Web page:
Sara Lawrence-Lightfoot is the Emily Hargroves Fisher Professor of Education at Harvard University. She is a sociologist who examines the relationships among families, communities, and schools, the links between adult developmental themes and teachers’ work, and the dynamic between culture and learning styles. Her work is chronicled in her nine books: Worlds Apart: Relationships between Families and Schools (1978), Beyond Bias: Perspectives on Classrooms (1979), and The Good High School: Portraits of Character and Culture (1983), which received the 1984 Outstanding Book Award from the American Educational Research Association. Her book, Balm in Gilead: Journey of a Healer (1988), which won the 1988 Christopher Award, given for “literary merit and humanitarian achievement,” was followed by I’ve Known Rivers: Lives of Loss and Liberation (1994), and The Art and Science of Portraiture (1997), which documents her pioneering approach to social science methodology, one that bridges the realms of aesthetics and empiricism.
In Respect: An Exploration (1999), Lawrence-Lightfoot reaches deep into human experience to find the essence of the powerful quality of respect. The Essential Conversation: What Parents and Teachers Can Learn from Each Other (2003), captures the crucial exchange that occurs between parents and teachers, a dialogue that is both mirror and metaphor for the cultural forces that shape the socialization of our children. In 2009, Lawrence-Lightfoot wrote The Third Chapter: Passion, Risk, and Adventure in the 25 Years After 50, which argues that the years between 50 and 75 offer new opportunities for self-fulfillment and change.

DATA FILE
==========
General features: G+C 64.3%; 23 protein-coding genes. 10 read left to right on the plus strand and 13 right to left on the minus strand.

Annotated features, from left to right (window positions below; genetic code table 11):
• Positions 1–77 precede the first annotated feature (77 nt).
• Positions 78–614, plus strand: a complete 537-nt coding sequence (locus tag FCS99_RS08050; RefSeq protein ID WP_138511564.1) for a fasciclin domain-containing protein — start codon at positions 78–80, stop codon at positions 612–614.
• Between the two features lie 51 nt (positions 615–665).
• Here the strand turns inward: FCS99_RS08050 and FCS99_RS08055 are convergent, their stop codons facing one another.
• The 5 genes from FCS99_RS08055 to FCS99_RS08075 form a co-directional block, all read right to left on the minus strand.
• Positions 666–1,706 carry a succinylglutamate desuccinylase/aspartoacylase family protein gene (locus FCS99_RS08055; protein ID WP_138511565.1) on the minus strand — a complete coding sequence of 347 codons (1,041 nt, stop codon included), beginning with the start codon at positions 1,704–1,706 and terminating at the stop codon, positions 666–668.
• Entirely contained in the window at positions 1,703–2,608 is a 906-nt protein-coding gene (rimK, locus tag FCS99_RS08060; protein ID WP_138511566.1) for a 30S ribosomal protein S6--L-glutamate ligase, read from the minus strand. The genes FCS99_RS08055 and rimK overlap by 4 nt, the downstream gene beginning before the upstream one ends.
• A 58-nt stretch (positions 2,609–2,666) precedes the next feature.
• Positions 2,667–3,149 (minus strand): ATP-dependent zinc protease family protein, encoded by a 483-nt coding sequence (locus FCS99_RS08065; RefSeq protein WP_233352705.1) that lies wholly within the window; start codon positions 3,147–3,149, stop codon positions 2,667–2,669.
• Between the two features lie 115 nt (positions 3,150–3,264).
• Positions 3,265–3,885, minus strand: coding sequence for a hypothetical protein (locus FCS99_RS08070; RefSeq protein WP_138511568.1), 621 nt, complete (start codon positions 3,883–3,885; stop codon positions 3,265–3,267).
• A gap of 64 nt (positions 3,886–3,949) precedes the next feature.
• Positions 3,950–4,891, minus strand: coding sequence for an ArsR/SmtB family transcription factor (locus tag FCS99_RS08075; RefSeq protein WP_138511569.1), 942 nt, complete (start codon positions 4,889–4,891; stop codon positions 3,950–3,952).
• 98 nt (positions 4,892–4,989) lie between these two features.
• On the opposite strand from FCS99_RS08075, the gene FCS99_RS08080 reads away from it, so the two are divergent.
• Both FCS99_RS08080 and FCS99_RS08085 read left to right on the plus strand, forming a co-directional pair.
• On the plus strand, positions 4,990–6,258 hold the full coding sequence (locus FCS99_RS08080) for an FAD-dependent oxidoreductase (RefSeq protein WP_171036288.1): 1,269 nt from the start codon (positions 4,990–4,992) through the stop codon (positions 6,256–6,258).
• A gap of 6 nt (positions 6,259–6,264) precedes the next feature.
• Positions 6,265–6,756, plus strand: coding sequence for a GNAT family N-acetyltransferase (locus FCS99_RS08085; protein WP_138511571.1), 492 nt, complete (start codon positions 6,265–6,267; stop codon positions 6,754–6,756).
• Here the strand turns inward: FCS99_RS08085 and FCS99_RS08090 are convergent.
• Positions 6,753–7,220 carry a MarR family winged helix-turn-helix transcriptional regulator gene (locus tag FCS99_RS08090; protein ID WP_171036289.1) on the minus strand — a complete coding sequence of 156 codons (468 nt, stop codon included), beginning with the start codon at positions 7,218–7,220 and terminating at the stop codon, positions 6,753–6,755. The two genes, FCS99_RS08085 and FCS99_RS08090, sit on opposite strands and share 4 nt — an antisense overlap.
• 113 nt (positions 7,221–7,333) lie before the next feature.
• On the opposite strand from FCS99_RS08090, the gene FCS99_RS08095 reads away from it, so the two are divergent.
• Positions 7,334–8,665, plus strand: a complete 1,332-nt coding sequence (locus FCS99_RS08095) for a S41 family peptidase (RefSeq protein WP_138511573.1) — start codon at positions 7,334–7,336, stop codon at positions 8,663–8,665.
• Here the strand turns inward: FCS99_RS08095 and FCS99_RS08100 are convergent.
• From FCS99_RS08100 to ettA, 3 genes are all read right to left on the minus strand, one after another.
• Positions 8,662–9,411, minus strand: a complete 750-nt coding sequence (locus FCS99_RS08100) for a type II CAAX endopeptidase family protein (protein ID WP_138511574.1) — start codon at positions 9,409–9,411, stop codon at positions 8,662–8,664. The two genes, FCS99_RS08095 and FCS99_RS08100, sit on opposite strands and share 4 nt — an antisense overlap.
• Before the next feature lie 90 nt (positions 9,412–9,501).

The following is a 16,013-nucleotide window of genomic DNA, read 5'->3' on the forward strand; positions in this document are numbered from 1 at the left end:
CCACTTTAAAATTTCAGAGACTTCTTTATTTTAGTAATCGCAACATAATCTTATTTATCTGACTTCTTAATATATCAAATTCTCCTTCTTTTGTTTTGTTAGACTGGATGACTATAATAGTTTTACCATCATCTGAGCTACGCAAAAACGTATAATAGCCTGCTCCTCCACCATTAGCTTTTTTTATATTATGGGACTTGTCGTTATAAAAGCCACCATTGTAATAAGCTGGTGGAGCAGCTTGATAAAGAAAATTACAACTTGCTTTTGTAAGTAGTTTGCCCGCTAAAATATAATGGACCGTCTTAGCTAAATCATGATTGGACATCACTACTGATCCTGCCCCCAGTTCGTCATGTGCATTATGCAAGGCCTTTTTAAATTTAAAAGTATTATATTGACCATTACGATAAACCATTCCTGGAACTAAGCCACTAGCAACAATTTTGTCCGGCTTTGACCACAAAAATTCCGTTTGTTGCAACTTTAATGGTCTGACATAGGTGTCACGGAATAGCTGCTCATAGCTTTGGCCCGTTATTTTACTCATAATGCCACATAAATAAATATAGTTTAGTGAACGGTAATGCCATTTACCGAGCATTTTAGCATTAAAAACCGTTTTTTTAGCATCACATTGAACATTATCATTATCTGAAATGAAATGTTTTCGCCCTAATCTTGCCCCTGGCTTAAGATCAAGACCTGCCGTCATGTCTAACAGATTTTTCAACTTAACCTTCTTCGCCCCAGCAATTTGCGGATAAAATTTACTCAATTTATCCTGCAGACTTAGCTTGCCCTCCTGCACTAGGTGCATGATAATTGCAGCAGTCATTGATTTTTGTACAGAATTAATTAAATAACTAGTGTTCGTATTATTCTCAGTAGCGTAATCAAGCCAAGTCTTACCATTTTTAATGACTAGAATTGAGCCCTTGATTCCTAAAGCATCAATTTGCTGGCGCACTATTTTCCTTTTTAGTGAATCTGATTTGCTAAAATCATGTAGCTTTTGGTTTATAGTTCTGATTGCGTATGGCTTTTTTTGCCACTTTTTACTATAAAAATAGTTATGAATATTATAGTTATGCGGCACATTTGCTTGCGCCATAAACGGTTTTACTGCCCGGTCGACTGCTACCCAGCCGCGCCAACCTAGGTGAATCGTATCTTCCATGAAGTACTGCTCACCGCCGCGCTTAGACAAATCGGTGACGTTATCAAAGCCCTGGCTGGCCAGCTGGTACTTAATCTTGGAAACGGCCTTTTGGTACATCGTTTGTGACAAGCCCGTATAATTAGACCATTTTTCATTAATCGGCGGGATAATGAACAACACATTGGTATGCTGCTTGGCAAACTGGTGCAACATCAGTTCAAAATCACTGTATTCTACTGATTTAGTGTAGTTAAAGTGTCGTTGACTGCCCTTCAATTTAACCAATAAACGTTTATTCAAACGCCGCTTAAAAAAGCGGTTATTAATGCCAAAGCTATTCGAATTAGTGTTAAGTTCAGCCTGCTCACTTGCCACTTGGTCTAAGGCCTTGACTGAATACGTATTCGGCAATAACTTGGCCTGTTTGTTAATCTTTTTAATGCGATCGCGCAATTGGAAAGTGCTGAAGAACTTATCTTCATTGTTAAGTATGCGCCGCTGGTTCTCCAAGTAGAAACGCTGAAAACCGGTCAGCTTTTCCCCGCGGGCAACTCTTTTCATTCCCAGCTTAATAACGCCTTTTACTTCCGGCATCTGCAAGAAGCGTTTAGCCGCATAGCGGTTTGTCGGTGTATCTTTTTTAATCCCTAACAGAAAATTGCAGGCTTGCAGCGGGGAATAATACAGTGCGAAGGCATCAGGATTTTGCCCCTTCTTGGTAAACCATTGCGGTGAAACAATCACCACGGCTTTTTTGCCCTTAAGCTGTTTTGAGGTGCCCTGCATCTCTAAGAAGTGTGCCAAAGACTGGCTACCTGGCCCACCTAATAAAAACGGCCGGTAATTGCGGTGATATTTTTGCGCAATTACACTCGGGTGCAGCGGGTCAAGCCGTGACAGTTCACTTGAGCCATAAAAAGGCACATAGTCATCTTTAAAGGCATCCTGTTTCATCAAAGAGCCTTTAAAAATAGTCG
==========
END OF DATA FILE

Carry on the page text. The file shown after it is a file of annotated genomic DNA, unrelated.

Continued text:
In 1984, Lawrence-Lightfoot was the recipient of the prestigious MacArthur Prize Award; in 1993 she was awarded Harvard’s George Ledlie Prize given for research that makes the “most valuable contribution to science” and “the benefit of mankind.” She has served on several Board of Directors, including the Berklee College of Music and the Atlantic Philanthropies. She has been the recipient of 26 honorary degrees. In 1993, the Sara Lawrence-Lightfoot Chair, an endowed professorship established at Swarthmore College, was named in her honor. And in 1998, she was the recipient of the Emily Hargroves Fisher Endowed Chair at Harvard University, which upon her retirement will become the Sara Lawrence-Lightfoot Endowed Chair, making her the first African-American woman in Harvard’s history to have an endowed professorship named in her honor.
Understanding the “Complex Good” rather than the “Narrowly Pathological”